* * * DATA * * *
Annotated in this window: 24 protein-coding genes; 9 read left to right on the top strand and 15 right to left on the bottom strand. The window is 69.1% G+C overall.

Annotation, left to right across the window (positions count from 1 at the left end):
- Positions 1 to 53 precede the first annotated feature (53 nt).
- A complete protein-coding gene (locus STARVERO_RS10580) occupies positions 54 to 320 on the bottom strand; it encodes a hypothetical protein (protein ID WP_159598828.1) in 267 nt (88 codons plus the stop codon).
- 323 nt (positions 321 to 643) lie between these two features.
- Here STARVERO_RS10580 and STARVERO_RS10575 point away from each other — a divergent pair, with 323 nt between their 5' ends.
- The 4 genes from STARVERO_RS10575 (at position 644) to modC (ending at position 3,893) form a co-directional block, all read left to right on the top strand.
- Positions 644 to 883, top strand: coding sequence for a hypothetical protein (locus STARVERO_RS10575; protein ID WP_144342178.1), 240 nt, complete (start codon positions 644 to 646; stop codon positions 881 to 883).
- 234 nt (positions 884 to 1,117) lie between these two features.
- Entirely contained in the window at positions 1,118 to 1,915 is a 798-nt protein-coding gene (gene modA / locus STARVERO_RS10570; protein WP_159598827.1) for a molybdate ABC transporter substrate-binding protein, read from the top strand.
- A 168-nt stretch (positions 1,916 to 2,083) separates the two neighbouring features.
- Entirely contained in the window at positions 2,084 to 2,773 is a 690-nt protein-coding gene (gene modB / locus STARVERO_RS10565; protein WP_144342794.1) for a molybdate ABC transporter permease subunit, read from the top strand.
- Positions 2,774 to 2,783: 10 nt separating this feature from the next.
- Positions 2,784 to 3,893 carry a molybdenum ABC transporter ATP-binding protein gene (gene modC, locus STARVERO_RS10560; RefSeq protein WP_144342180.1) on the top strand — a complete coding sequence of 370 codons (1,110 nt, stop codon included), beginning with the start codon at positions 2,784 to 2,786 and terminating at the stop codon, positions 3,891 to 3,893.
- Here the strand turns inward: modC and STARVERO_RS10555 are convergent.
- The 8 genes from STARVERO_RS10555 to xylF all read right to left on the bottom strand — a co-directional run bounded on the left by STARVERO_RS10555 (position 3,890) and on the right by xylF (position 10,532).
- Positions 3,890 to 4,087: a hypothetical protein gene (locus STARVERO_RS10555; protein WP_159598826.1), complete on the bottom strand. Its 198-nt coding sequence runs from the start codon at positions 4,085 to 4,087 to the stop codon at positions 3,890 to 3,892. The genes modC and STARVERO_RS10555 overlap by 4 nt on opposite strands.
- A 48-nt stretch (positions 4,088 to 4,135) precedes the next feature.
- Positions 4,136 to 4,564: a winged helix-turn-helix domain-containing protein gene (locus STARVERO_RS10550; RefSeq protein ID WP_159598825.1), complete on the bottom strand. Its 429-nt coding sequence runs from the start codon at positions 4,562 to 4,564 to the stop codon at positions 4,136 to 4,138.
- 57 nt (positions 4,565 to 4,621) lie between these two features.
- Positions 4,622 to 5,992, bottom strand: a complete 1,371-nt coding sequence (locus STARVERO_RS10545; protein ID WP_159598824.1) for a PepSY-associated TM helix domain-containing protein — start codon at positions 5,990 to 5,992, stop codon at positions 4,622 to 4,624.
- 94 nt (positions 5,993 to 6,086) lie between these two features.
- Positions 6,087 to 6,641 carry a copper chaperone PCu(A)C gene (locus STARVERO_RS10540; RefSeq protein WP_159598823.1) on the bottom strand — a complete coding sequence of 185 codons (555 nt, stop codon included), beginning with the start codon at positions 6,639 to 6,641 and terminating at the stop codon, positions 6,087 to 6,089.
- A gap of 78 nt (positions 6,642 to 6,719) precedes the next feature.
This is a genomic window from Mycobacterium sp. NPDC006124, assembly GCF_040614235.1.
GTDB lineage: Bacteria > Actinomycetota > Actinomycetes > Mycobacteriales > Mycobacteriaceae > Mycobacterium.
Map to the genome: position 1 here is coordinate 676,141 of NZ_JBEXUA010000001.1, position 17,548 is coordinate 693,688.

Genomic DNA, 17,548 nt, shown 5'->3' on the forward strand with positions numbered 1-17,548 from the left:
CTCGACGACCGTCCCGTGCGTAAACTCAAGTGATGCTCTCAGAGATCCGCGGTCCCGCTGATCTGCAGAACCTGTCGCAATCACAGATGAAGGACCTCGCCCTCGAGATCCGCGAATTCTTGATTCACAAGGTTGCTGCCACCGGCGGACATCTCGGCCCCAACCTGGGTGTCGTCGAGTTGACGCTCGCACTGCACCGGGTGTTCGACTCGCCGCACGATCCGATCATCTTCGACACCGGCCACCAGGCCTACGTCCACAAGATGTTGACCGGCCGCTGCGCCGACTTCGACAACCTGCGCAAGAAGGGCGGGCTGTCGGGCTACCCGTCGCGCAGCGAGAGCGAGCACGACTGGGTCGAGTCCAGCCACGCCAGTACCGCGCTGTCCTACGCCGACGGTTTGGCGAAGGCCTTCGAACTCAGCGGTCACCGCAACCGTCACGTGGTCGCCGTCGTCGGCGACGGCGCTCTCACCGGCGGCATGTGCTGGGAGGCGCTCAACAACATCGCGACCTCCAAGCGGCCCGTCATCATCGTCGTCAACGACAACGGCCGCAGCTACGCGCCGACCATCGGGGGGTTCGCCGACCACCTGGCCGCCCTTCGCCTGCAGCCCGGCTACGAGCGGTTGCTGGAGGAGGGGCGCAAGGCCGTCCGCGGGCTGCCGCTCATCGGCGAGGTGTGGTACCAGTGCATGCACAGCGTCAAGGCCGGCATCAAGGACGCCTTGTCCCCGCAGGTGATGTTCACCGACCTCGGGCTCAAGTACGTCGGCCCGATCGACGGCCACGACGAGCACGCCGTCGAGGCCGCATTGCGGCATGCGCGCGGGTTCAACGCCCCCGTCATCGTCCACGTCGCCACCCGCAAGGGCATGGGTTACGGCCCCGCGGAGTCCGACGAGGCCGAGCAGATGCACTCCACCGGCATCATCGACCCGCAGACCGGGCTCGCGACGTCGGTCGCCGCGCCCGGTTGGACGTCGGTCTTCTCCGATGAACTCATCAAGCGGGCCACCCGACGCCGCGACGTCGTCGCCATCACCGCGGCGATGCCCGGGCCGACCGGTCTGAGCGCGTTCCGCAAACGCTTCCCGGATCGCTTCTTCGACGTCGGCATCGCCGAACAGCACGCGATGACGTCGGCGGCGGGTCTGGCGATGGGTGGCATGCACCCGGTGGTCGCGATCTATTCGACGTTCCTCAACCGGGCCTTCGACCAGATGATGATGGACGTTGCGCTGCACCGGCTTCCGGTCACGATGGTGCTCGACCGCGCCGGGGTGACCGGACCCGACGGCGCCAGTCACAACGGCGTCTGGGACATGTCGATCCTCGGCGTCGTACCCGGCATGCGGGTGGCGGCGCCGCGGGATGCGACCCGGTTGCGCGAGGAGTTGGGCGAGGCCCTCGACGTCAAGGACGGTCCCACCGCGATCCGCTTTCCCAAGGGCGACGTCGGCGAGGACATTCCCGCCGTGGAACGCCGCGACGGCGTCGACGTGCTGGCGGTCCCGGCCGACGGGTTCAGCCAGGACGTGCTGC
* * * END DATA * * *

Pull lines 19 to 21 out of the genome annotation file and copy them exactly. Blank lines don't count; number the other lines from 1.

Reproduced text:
- Positions 4,136 to 4,564: a winged helix-turn-helix domain-containing protein gene (locus STARVERO_RS10550; RefSeq protein ID WP_159598825.1), complete on the bottom strand. Its 429-nt coding sequence runs from the start codon at positions 4,562 to 4,564 to the stop codon at positions 4,136 to 4,138.
- 57 nt (positions 4,565 to 4,621) lie between these two features.
- Positions 4,622 to 5,992, bottom strand: a complete 1,371-nt coding sequence (locus STARVERO_RS10545; protein ID WP_159598824.1) for a PepSY-associated TM helix domain-containing protein — start codon at positions 5,990 to 5,992, stop codon at positions 4,622 to 4,624.